Renewal project back on as report says work is 'imperative' – but status of AHMM's temporary Commons chamber unclear
Plans to fully decant the Palace of Westminster to allow for the restoration and renewal of the Houses of Parliament have been given the go-ahead by a long-awaited review into the multi-billion-pound programme.
Work by firms including BDP to design the complex restoration will now continue but with a “renewed focus” on minimising costs and timescales, including cheaper and shorter decant options.
It added that keeping peers and MPs on site while work is carried out will cost billions more and take decades longer.
But it said starting work from the river side of the building could allow both the Lords and Commons to remain in-situ for the time being which could reduce any period of inoccupation, although it admitted construction works on the river frontage may make some rooms uninhabitable due to noise and cited the refurbishment of the Royal Festival Hall 15 years ago where some works had to be rescheduled to the night after the noise “became intolerable to front-of-house operations and office-based staff”.
The review by the project’s sponsor board found that the grade I-listed building is falling apart faster than it can be fixed, with the cost of maintenance projects and ongoing works recently doubling in just three years to £127m a year in 2018/9.
It advised the government that it was therefore “imperative” to push ahead with the plans.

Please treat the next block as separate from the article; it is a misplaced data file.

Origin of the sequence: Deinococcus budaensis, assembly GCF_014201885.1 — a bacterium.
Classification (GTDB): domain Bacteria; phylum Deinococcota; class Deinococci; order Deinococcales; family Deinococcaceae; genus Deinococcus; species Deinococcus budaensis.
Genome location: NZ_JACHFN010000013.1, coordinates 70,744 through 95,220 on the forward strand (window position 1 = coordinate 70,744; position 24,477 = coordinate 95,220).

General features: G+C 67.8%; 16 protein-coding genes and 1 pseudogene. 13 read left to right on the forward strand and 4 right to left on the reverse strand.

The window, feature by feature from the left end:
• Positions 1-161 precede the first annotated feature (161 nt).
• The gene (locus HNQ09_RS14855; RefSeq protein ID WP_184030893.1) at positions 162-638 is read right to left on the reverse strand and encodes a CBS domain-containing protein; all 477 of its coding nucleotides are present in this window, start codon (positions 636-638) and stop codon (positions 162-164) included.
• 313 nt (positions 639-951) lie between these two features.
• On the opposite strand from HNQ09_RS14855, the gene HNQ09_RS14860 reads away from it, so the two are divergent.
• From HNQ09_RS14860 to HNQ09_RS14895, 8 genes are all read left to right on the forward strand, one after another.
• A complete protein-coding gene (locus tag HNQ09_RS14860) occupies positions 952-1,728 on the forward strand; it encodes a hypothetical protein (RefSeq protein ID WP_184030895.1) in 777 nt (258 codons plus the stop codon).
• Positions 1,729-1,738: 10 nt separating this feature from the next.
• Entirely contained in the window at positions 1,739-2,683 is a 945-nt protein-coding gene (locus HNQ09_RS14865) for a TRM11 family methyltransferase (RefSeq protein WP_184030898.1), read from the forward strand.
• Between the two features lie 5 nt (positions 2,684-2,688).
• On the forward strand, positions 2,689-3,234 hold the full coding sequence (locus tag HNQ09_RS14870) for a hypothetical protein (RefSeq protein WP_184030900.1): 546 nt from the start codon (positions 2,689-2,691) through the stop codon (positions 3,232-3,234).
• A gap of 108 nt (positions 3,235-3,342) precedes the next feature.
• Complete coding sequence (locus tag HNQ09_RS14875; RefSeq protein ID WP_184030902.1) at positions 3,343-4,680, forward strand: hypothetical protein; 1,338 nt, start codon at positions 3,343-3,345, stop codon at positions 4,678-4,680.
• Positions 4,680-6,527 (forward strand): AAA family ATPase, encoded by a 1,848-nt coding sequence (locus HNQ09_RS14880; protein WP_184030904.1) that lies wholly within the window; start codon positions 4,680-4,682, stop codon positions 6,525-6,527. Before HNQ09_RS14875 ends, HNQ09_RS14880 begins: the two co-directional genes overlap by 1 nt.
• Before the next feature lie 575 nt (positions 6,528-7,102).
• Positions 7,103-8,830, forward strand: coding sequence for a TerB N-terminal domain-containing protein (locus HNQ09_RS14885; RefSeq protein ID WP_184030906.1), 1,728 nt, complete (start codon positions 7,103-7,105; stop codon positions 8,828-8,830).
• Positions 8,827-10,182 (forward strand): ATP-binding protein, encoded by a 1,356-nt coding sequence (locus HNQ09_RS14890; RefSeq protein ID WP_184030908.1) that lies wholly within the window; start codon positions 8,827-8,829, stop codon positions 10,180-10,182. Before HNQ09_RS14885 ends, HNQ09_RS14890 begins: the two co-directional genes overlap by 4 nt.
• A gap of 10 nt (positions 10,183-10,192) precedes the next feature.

No official figure has been put on the cost of the work but earlier this year Public Accounts Committee chair Meg Hillier told Building Design that she expected it to be at least £12bn.
But today's report said the restoration team will now develop a detailed proposal that will finally show estimated costs and designs.
This work will include more than 100 investigative surveys, with specialist teams spending thousands of hours analysing the building, including the 1,100 rooms and more than 3,000 windows.
The 85-page report, which was originally due to be published last autumn, made seven key recommendations including that Richmond House and the QEII conference centre be used as the temporary homes for MPs and peers respectively.
Despite this, there are still doubts over whether AHMM’s plans, submitted in 2019, to redevelop the grade II*-listed former Department of Health headquarters into a temporary Commons debating chamber and offices, will be delivered in full with worries centring on costs. Lendlease and Mace have already been brought in as contractor and project manager respectively.
The review said it should continue to be pursued as the decant solution for the House of Commons but told the delivery team to “explore the optimum use of Richmond House as a temporary location for the House of Commons, taking into account the wider works planned on the Northern Estate and the work on estate-wide masterplanning”. AHMM's proposals involve demolition of most of William Whitfield's listed 1986 building on Whitehall, to the fury of conservationists. They used rival architects to come up with alternative proposals, but these were dismissed by Parliamentary authorities.
>> From the archve: BDP’s £500m Northern Estate programme shut down
>> Also read: AHMM’s plans for temporary Commons submitted
The report does acknowledge that one of these proposals - Mark Hines Architects' scheme for Save Britain's Heritage to place the chamber in the building's courtyard and convert the existing space into grade A offices - would be cheaper.
But it added: “While this looks promising on the surface, the compromises involved are very significant. A compromised chamber with a sub-standard solution on division lobbies, no committee rooms within the secure perimeter...Given the level to which facilities are compromised, it is unlikely that that this scheme is actually viable in terms of ensuring Parliament can continue to carry out its core functions.”